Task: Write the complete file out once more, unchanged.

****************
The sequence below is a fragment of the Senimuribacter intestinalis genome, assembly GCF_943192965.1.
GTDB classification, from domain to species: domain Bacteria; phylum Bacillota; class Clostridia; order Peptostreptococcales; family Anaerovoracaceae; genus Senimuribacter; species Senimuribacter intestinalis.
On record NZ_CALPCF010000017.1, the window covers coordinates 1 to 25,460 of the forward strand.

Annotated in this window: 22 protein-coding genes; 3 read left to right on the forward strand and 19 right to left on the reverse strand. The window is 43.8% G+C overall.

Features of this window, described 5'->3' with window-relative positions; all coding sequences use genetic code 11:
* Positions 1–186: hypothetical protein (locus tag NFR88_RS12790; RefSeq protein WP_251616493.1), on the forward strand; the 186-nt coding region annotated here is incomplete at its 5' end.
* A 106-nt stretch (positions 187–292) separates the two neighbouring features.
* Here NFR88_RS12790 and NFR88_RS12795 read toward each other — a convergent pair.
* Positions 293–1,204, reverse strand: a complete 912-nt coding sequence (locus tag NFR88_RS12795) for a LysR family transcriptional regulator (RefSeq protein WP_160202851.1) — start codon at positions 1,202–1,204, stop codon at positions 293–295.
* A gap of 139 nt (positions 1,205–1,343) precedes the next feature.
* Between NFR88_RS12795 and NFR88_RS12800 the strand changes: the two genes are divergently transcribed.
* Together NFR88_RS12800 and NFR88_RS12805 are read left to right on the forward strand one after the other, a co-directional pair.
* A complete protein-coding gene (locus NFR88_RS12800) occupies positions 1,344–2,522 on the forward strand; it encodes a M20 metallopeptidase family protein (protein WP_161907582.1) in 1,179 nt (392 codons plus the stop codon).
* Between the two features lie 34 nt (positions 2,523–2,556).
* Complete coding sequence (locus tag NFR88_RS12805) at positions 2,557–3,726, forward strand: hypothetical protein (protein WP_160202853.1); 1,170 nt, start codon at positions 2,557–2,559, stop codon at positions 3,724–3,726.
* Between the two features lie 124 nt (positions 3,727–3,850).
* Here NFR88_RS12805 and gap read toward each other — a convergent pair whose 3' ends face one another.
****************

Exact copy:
The sequence below is a fragment of the Senimuribacter intestinalis genome, assembly GCF_943192965.1.
GTDB classification, from domain to species: domain Bacteria; phylum Bacillota; class Clostridia; order Peptostreptococcales; family Anaerovoracaceae; genus Senimuribacter; species Senimuribacter intestinalis.
On record NZ_CALPCF010000017.1, the window covers coordinates 1 to 25,460 of the forward strand.

Annotated in this window: 22 protein-coding genes; 3 read left to right on the forward strand and 19 right to left on the reverse strand. The window is 43.8% G+C overall.

Features of this window, described 5'->3' with window-relative positions; all coding sequences use genetic code 11:
* Positions 1–186: hypothetical protein (locus tag NFR88_RS12790; RefSeq protein WP_251616493.1), on the forward strand; the 186-nt coding region annotated here is incomplete at its 5' end.
* A 106-nt stretch (positions 187–292) separates the two neighbouring features.
* Here NFR88_RS12790 and NFR88_RS12795 read toward each other — a convergent pair.
* Positions 293–1,204, reverse strand: a complete 912-nt coding sequence (locus tag NFR88_RS12795) for a LysR family transcriptional regulator (RefSeq protein WP_160202851.1) — start codon at positions 1,202–1,204, stop codon at positions 293–295.
* A gap of 139 nt (positions 1,205–1,343) precedes the next feature.
* Between NFR88_RS12795 and NFR88_RS12800 the strand changes: the two genes are divergently transcribed.
* Together NFR88_RS12800 and NFR88_RS12805 are read left to right on the forward strand one after the other, a co-directional pair.
* A complete protein-coding gene (locus NFR88_RS12800) occupies positions 1,344–2,522 on the forward strand; it encodes a M20 metallopeptidase family protein (protein WP_161907582.1) in 1,179 nt (392 codons plus the stop codon).
* Between the two features lie 34 nt (positions 2,523–2,556).
* Complete coding sequence (locus tag NFR88_RS12805) at positions 2,557–3,726, forward strand: hypothetical protein (protein WP_160202853.1); 1,170 nt, start codon at positions 2,557–2,559, stop codon at positions 3,724–3,726.
* Between the two features lie 124 nt (positions 3,727–3,850).
* Here NFR88_RS12805 and gap read toward each other — a convergent pair whose 3' ends face one another.